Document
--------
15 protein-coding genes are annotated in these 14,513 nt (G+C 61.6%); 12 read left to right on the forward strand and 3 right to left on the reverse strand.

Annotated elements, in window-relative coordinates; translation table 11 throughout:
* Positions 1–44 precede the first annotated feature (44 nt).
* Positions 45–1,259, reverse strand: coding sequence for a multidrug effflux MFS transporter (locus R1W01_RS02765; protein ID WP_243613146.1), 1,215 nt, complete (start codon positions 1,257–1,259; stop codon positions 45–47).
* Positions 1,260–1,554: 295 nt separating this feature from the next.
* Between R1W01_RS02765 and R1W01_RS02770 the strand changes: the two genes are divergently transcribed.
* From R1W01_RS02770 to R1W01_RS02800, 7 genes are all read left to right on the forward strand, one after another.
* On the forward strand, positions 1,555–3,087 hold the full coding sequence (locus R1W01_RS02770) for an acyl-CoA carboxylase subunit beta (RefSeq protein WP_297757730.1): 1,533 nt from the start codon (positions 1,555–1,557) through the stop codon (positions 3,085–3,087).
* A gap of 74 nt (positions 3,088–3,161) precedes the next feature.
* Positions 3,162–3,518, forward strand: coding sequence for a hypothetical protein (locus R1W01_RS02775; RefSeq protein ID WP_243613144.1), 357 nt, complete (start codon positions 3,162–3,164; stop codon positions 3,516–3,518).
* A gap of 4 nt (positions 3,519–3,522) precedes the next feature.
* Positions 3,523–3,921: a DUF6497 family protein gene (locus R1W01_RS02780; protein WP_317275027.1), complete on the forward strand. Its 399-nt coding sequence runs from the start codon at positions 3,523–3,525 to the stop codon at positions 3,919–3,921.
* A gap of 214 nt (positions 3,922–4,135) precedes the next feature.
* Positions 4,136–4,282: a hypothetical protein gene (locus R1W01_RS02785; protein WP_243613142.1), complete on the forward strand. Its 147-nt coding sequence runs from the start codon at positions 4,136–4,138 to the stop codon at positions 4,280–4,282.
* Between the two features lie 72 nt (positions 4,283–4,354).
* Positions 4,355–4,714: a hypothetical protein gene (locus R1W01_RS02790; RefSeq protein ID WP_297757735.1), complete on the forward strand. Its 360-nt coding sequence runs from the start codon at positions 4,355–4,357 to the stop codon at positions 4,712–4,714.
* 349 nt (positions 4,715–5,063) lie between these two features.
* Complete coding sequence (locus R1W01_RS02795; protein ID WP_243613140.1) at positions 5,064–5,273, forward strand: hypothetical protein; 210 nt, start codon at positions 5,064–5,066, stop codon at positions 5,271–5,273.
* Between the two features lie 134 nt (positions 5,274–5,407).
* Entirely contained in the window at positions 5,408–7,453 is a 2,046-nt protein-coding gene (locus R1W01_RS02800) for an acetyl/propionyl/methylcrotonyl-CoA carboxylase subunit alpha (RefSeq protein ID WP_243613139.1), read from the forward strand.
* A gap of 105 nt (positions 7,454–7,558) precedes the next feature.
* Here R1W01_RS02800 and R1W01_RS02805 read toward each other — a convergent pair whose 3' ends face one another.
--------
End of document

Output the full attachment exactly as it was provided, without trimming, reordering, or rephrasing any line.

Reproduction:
15 protein-coding genes are annotated in these 14,513 nt (G+C 61.6%); 12 read left to right on the forward strand and 3 right to left on the reverse strand.

Annotated elements, in window-relative coordinates; translation table 11 throughout:
* Positions 1–44 precede the first annotated feature (44 nt).
* Positions 45–1,259, reverse strand: coding sequence for a multidrug effflux MFS transporter (locus R1W01_RS02765; protein ID WP_243613146.1), 1,215 nt, complete (start codon positions 1,257–1,259; stop codon positions 45–47).
* Positions 1,260–1,554: 295 nt separating this feature from the next.
* Between R1W01_RS02765 and R1W01_RS02770 the strand changes: the two genes are divergently transcribed.
* From R1W01_RS02770 to R1W01_RS02800, 7 genes are all read left to right on the forward strand, one after another.
* On the forward strand, positions 1,555–3,087 hold the full coding sequence (locus R1W01_RS02770) for an acyl-CoA carboxylase subunit beta (RefSeq protein WP_297757730.1): 1,533 nt from the start codon (positions 1,555–1,557) through the stop codon (positions 3,085–3,087).
* A gap of 74 nt (positions 3,088–3,161) precedes the next feature.
* Positions 3,162–3,518, forward strand: coding sequence for a hypothetical protein (locus R1W01_RS02775; RefSeq protein ID WP_243613144.1), 357 nt, complete (start codon positions 3,162–3,164; stop codon positions 3,516–3,518).
* A gap of 4 nt (positions 3,519–3,522) precedes the next feature.
* Positions 3,523–3,921: a DUF6497 family protein gene (locus R1W01_RS02780; protein WP_317275027.1), complete on the forward strand. Its 399-nt coding sequence runs from the start codon at positions 3,523–3,525 to the stop codon at positions 3,919–3,921.
* A gap of 214 nt (positions 3,922–4,135) precedes the next feature.
* Positions 4,136–4,282: a hypothetical protein gene (locus R1W01_RS02785; protein WP_243613142.1), complete on the forward strand. Its 147-nt coding sequence runs from the start codon at positions 4,136–4,138 to the stop codon at positions 4,280–4,282.
* Between the two features lie 72 nt (positions 4,283–4,354).
* Positions 4,355–4,714: a hypothetical protein gene (locus R1W01_RS02790; RefSeq protein ID WP_297757735.1), complete on the forward strand. Its 360-nt coding sequence runs from the start codon at positions 4,355–4,357 to the stop codon at positions 4,712–4,714.
* 349 nt (positions 4,715–5,063) lie between these two features.
* Complete coding sequence (locus R1W01_RS02795; protein ID WP_243613140.1) at positions 5,064–5,273, forward strand: hypothetical protein; 210 nt, start codon at positions 5,064–5,066, stop codon at positions 5,271–5,273.
* Between the two features lie 134 nt (positions 5,274–5,407).
* Entirely contained in the window at positions 5,408–7,453 is a 2,046-nt protein-coding gene (locus R1W01_RS02800) for an acetyl/propionyl/methylcrotonyl-CoA carboxylase subunit alpha (RefSeq protein ID WP_243613139.1), read from the forward strand.
* A gap of 105 nt (positions 7,454–7,558) precedes the next feature.
* Here R1W01_RS02800 and R1W01_RS02805 read toward each other — a convergent pair whose 3' ends face one another.